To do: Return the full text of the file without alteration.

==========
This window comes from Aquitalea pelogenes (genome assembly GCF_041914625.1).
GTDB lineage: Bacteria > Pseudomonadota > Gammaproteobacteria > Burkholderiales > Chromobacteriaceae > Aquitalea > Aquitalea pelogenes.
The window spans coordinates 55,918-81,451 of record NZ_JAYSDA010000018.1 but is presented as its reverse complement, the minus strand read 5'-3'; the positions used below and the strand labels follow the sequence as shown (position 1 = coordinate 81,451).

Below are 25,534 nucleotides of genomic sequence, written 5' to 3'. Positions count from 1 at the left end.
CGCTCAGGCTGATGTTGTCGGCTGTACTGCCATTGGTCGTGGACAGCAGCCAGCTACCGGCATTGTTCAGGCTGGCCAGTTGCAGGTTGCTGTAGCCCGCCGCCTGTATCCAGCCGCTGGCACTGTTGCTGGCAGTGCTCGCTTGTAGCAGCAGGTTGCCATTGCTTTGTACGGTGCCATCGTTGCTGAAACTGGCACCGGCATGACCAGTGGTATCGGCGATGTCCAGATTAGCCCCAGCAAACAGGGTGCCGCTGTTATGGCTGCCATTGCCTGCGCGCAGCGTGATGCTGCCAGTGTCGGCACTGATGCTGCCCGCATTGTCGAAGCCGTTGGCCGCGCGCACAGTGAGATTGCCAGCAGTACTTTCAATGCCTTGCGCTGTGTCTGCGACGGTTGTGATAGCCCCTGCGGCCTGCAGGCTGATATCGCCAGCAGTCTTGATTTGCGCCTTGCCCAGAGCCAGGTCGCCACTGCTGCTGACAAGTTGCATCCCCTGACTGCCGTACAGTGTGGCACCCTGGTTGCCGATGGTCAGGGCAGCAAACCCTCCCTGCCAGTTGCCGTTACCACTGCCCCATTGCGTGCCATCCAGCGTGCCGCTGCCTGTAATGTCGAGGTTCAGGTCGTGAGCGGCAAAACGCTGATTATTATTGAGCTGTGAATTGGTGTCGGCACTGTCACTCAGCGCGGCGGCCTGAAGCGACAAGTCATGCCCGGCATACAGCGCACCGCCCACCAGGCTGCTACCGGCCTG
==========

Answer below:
This window comes from Aquitalea pelogenes (genome assembly GCF_041914625.1).
GTDB lineage: Bacteria > Pseudomonadota > Gammaproteobacteria > Burkholderiales > Chromobacteriaceae > Aquitalea > Aquitalea pelogenes.
The window spans coordinates 55,918-81,451 of record NZ_JAYSDA010000018.1 but is presented as its reverse complement, the minus strand read 5'-3'; the positions used below and the strand labels follow the sequence as shown (position 1 = coordinate 81,451).

Below are 25,534 nucleotides of genomic sequence, written 5' to 3'. Positions count from 1 at the left end.
CGCTCAGGCTGATGTTGTCGGCTGTACTGCCATTGGTCGTGGACAGCAGCCAGCTACCGGCATTGTTCAGGCTGGCCAGTTGCAGGTTGCTGTAGCCCGCCGCCTGTATCCAGCCGCTGGCACTGTTGCTGGCAGTGCTCGCTTGTAGCAGCAGGTTGCCATTGCTTTGTACGGTGCCATCGTTGCTGAAACTGGCACCGGCATGACCAGTGGTATCGGCGATGTCCAGATTAGCCCCAGCAAACAGGGTGCCGCTGTTATGGCTGCCATTGCCTGCGCGCAGCGTGATGCTGCCAGTGTCGGCACTGATGCTGCCCGCATTGTCGAAGCCGTTGGCCGCGCGCACAGTGAGATTGCCAGCAGTACTTTCAATGCCTTGCGCTGTGTCTGCGACGGTTGTGATAGCCCCTGCGGCCTGCAGGCTGATATCGCCAGCAGTCTTGATTTGCGCCTTGCCCAGAGCCAGGTCGCCACTGCTGCTGACAAGTTGCATCCCCTGACTGCCGTACAGTGTGGCACCCTGGTTGCCGATGGTCAGGGCAGCAAACCCTCCCTGCCAGTTGCCGTTACCACTGCCCCATTGCGTGCCATCCAGCGTGCCGCTGCCTGTAATGTCGAGGTTCAGGTCGTGAGCGGCAAAACGCTGATTATTATTGAGCTGTGAATTGGTGTCGGCACTGTCACTCAGCGCGGCGGCCTGAAGCGACAAGTCATGCCCGGCATACAGCGCACCGCCCACCAGGCTGCTACCGGCCTG